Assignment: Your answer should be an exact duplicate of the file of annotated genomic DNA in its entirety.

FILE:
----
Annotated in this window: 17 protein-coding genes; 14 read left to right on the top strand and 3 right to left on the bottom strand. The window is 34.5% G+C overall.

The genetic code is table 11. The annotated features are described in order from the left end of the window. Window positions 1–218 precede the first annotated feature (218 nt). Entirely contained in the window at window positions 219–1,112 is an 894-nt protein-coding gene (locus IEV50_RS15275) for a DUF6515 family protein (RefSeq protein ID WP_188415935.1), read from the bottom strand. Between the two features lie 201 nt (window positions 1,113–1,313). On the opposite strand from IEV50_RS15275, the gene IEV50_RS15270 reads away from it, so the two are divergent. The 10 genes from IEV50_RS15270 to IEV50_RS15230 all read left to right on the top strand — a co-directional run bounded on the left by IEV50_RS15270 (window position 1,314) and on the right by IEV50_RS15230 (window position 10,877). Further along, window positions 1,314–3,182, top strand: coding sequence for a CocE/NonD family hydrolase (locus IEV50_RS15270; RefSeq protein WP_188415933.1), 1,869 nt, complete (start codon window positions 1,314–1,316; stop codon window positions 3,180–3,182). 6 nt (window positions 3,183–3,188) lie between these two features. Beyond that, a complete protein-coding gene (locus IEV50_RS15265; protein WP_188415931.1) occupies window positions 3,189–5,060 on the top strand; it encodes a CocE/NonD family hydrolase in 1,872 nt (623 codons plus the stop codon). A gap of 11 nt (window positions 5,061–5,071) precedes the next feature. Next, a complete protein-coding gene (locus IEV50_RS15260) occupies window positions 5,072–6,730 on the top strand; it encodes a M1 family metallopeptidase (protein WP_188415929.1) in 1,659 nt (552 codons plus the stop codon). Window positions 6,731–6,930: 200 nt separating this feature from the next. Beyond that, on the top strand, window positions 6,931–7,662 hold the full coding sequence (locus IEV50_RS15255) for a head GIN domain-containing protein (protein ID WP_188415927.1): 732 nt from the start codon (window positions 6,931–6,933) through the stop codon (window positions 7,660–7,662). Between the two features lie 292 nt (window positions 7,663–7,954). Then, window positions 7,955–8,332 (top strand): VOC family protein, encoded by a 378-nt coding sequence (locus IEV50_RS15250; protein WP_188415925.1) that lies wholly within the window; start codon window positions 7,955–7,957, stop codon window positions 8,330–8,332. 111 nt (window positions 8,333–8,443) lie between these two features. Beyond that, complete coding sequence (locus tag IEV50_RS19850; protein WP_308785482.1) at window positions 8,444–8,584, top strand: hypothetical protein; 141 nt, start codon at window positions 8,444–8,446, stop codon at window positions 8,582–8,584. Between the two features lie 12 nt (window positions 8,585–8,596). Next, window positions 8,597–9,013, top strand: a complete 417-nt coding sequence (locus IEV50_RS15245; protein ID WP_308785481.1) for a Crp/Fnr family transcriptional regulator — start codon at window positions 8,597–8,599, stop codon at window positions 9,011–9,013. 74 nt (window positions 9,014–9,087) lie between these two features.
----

Annotated in this window: 17 protein-coding genes; 14 read left to right on the top strand and 3 right to left on the bottom strand. The window is 34.5% G+C overall.

The genetic code is table 11. The annotated features are described in order from the left end of the window. Window positions 1–218 precede the first annotated feature (218 nt). Entirely contained in the window at window positions 219–1,112 is an 894-nt protein-coding gene (locus IEV50_RS15275) for a DUF6515 family protein (RefSeq protein ID WP_188415935.1), read from the bottom strand. Between the two features lie 201 nt (window positions 1,113–1,313). On the opposite strand from IEV50_RS15275, the gene IEV50_RS15270 reads away from it, so the two are divergent. The 10 genes from IEV50_RS15270 to IEV50_RS15230 all read left to right on the top strand — a co-directional run bounded on the left by IEV50_RS15270 (window position 1,314) and on the right by IEV50_RS15230 (window position 10,877). Further along, window positions 1,314–3,182, top strand: coding sequence for a CocE/NonD family hydrolase (locus IEV50_RS15270; RefSeq protein WP_188415933.1), 1,869 nt, complete (start codon window positions 1,314–1,316; stop codon window positions 3,180–3,182). 6 nt (window positions 3,183–3,188) lie between these two features. Beyond that, a complete protein-coding gene (locus IEV50_RS15265; protein WP_188415931.1) occupies window positions 3,189–5,060 on the top strand; it encodes a CocE/NonD family hydrolase in 1,872 nt (623 codons plus the stop codon). A gap of 11 nt (window positions 5,061–5,071) precedes the next feature. Next, a complete protein-coding gene (locus IEV50_RS15260) occupies window positions 5,072–6,730 on the top strand; it encodes a M1 family metallopeptidase (protein WP_188415929.1) in 1,659 nt (552 codons plus the stop codon). Window positions 6,731–6,930: 200 nt separating this feature from the next. Beyond that, on the top strand, window positions 6,931–7,662 hold the full coding sequence (locus IEV50_RS15255) for a head GIN domain-containing protein (protein ID WP_188415927.1): 732 nt from the start codon (window positions 6,931–6,933) through the stop codon (window positions 7,660–7,662). Between the two features lie 292 nt (window positions 7,663–7,954). Then, window positions 7,955–8,332 (top strand): VOC family protein, encoded by a 378-nt coding sequence (locus IEV50_RS15250; protein WP_188415925.1) that lies wholly within the window; start codon window positions 7,955–7,957, stop codon window positions 8,330–8,332. 111 nt (window positions 8,333–8,443) lie between these two features. Beyond that, complete coding sequence (locus tag IEV50_RS19850; protein WP_308785482.1) at window positions 8,444–8,584, top strand: hypothetical protein; 141 nt, start codon at window positions 8,444–8,446, stop codon at window positions 8,582–8,584. Between the two features lie 12 nt (window positions 8,585–8,596). Next, window positions 8,597–9,013, top strand: a complete 417-nt coding sequence (locus IEV50_RS15245; protein ID WP_308785481.1) for a Crp/Fnr family transcriptional regulator — start codon at window positions 8,597–8,599, stop codon at window positions 9,011–9,013. 74 nt (window positions 9,014–9,087) lie between these two features.